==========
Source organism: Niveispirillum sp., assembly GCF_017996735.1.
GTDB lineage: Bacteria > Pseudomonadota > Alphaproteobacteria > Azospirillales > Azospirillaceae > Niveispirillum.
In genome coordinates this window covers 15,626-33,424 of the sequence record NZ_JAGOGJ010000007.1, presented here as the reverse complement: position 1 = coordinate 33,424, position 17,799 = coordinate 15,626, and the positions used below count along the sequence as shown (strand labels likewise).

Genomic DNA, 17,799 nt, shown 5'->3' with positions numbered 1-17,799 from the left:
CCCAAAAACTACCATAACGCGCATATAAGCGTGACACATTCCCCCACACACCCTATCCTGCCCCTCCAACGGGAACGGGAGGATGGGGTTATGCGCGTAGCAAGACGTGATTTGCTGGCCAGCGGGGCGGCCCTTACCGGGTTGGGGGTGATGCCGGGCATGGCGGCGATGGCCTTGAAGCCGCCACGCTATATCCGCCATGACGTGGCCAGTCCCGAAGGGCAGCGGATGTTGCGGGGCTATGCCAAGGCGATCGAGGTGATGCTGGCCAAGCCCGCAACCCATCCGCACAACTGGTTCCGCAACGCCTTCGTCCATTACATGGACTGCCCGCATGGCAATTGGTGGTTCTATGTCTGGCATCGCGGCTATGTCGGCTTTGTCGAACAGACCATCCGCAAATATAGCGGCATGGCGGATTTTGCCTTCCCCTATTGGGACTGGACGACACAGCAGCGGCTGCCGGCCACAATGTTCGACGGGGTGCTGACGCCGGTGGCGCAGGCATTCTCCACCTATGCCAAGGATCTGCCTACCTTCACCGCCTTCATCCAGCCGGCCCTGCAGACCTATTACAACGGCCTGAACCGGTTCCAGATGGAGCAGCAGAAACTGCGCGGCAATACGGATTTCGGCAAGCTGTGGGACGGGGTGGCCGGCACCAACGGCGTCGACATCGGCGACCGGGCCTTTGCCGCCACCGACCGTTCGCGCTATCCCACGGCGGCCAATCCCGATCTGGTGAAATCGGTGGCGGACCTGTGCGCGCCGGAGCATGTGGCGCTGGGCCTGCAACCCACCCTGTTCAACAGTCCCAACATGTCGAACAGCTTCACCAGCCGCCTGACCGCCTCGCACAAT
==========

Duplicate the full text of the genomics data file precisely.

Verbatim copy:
Source organism: Niveispirillum sp., assembly GCF_017996735.1.
GTDB lineage: Bacteria > Pseudomonadota > Alphaproteobacteria > Azospirillales > Azospirillaceae > Niveispirillum.
In genome coordinates this window covers 15,626-33,424 of the sequence record NZ_JAGOGJ010000007.1, presented here as the reverse complement: position 1 = coordinate 33,424, position 17,799 = coordinate 15,626, and the positions used below count along the sequence as shown (strand labels likewise).

Genomic DNA, 17,799 nt, shown 5'->3' with positions numbered 1-17,799 from the left:
CCCAAAAACTACCATAACGCGCATATAAGCGTGACACATTCCCCCACACACCCTATCCTGCCCCTCCAACGGGAACGGGAGGATGGGGTTATGCGCGTAGCAAGACGTGATTTGCTGGCCAGCGGGGCGGCCCTTACCGGGTTGGGGGTGATGCCGGGCATGGCGGCGATGGCCTTGAAGCCGCCACGCTATATCCGCCATGACGTGGCCAGTCCCGAAGGGCAGCGGATGTTGCGGGGCTATGCCAAGGCGATCGAGGTGATGCTGGCCAAGCCCGCAACCCATCCGCACAACTGGTTCCGCAACGCCTTCGTCCATTACATGGACTGCCCGCATGGCAATTGGTGGTTCTATGTCTGGCATCGCGGCTATGTCGGCTTTGTCGAACAGACCATCCGCAAATATAGCGGCATGGCGGATTTTGCCTTCCCCTATTGGGACTGGACGACACAGCAGCGGCTGCCGGCCACAATGTTCGACGGGGTGCTGACGCCGGTGGCGCAGGCATTCTCCACCTATGCCAAGGATCTGCCTACCTTCACCGCCTTCATCCAGCCGGCCCTGCAGACCTATTACAACGGCCTGAACCGGTTCCAGATGGAGCAGCAGAAACTGCGCGGCAATACGGATTTCGGCAAGCTGTGGGACGGGGTGGCCGGCACCAACGGCGTCGACATCGGCGACCGGGCCTTTGCCGCCACCGACCGTTCGCGCTATCCCACGGCGGCCAATCCCGATCTGGTGAAATCGGTGGCGGACCTGTGCGCGCCGGAGCATGTGGCGCTGGGCCTGCAACCCACCCTGTTCAACAGTCCCAACATGTCGAACAGCTTCACCAGCCGCCTGACCGCCTCGCACAAT